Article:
The small yet by no means the insignificant island of Ireland is awash with historical and heritage sites, as well as incredible prodigies of nature. It’s true to say that Ireland’s national identity is probably formed in a large part by its natural heritage. The extraordinary innate wonders of the country include such places as the Giant’s Causeway, the Skellig Islands (more on those below), the stunning Wicklow Mountains, Dingle Peninsula, and the awesome Cliffs of Moher. In addition to these native beauties, the Irish landscape is sprinkled with a variety of heritage sites – ranging from the largest Stone Age monument in the world (included in this review, of course!) to forts, medieval castles, stone circles, and crannogs.

Ireland, of course, has much to offer any visitor, with its rolling green hills, wonderful bars and restaurants, and not to mention that infamous Irish hospitality. If, however, you have more than a passing interest in history and heritage, then Ireland is the destination for you. The main historic attractions can be seen in a two-week trip or less, allowing time to enjoy the “craic” on the way around, naturally! Here we look at just six of the many heritage sites to be found in Ireland.

We have to begin with the two World Heritage Sites – the first one being Skellig Michael in County Kerry, on the scenic south-west coast. A World Heritage Site means that UNESCO (United Nations Educational, Scientific and Cultural Organization) has recognized it as being a place of “special cultural or physical significance.” Skellig Michael is certainly that, and much more! These days, it’s now, of course, synonymous with Star Wars, as it was one of the locations for the recent films. Aside from the Star Wars link though, Skellig Michael, together with its smaller sister, Little Skellig, is steeped in history dating back to the 6th century, when a group of Christian monks founded a monastery there. Remains of the monastery can still be found on the island, which is also home to many breeding seabirds. It’s a hugely popular attraction these days, and only accessible via boat from the mainland. Not for the faint-hearted, though; there are 618 pretty old and uneven steps to negotiate before you reach the awe-inspiring summit! But it’s absolutely worth every step.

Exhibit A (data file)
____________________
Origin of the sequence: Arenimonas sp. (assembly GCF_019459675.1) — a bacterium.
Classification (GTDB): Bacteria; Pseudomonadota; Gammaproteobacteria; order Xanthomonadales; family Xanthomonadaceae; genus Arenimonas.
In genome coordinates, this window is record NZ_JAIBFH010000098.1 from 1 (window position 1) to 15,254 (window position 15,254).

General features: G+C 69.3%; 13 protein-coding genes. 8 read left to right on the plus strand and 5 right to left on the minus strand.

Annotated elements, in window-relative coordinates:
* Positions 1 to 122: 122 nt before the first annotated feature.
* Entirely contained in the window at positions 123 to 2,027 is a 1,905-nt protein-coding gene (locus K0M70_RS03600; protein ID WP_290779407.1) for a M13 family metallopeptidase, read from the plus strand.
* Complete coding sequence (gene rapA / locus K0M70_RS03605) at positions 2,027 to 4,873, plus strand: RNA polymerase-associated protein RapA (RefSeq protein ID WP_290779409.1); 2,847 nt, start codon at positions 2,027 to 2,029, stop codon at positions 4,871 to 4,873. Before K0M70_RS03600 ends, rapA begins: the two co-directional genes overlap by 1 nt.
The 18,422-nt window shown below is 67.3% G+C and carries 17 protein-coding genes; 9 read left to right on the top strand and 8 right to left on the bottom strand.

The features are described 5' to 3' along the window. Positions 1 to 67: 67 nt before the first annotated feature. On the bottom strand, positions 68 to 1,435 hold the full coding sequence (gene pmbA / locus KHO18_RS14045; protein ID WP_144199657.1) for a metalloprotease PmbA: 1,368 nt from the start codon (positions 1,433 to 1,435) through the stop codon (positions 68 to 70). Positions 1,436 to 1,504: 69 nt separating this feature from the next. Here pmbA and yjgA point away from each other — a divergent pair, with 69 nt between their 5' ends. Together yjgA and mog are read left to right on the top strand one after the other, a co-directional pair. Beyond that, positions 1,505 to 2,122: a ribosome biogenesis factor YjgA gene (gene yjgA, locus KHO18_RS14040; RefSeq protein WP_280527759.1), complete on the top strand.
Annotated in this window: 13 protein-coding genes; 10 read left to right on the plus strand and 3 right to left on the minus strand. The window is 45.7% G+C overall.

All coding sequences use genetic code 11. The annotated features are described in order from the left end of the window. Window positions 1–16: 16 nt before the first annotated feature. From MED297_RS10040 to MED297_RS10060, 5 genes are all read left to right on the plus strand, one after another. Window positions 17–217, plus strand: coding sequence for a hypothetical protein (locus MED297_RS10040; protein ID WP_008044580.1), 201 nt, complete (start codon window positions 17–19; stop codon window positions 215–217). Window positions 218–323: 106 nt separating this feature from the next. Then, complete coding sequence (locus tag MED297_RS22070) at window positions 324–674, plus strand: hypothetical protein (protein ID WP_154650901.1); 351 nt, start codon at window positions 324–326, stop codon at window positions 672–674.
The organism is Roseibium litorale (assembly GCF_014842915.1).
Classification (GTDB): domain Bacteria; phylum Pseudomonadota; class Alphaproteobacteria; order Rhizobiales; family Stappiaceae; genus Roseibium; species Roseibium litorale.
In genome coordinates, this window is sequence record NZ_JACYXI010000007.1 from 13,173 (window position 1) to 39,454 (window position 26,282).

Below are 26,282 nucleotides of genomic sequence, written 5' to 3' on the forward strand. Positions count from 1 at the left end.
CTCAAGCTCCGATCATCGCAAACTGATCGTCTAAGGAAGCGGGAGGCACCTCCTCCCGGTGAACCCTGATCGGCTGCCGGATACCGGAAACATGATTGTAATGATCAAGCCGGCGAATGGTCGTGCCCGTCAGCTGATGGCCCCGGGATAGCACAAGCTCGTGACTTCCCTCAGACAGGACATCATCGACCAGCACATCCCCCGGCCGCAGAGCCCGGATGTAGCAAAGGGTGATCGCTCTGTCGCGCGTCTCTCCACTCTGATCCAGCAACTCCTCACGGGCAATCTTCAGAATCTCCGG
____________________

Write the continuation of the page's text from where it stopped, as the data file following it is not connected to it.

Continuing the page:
Traveling up to the north-west of the country, we find the second UNESCO World Heritage Site, which is believed to be the largest Stone Age monument in the world. It’s the Newgrange Stone Age Passage Tomb in Moy Valley, County Meath. Incredibly, it’s thought to have been constructed in the year 3200 B.C., which certainly makes it older than the famous Stonehenge in the United Kingdom. The Irish name for it is Brú na Bóinne. The site consists of an impressively large circular mound with inner chambers and a stone passageway. Many of the larger stones are covered in decorative megalithic art and the whole mound is surrounded by a stone circle. It’s believed that the construction had some religious significance as, in keeping with many similar sites in Ireland, the entrance aligns with the rising sun on the winter solstice. No doubt one of Ireland’s – and indeed Europe’s – most important and significant megalithic structures, the site also has links to Ireland’s mythology and folklore. A fascinating place not to be missed!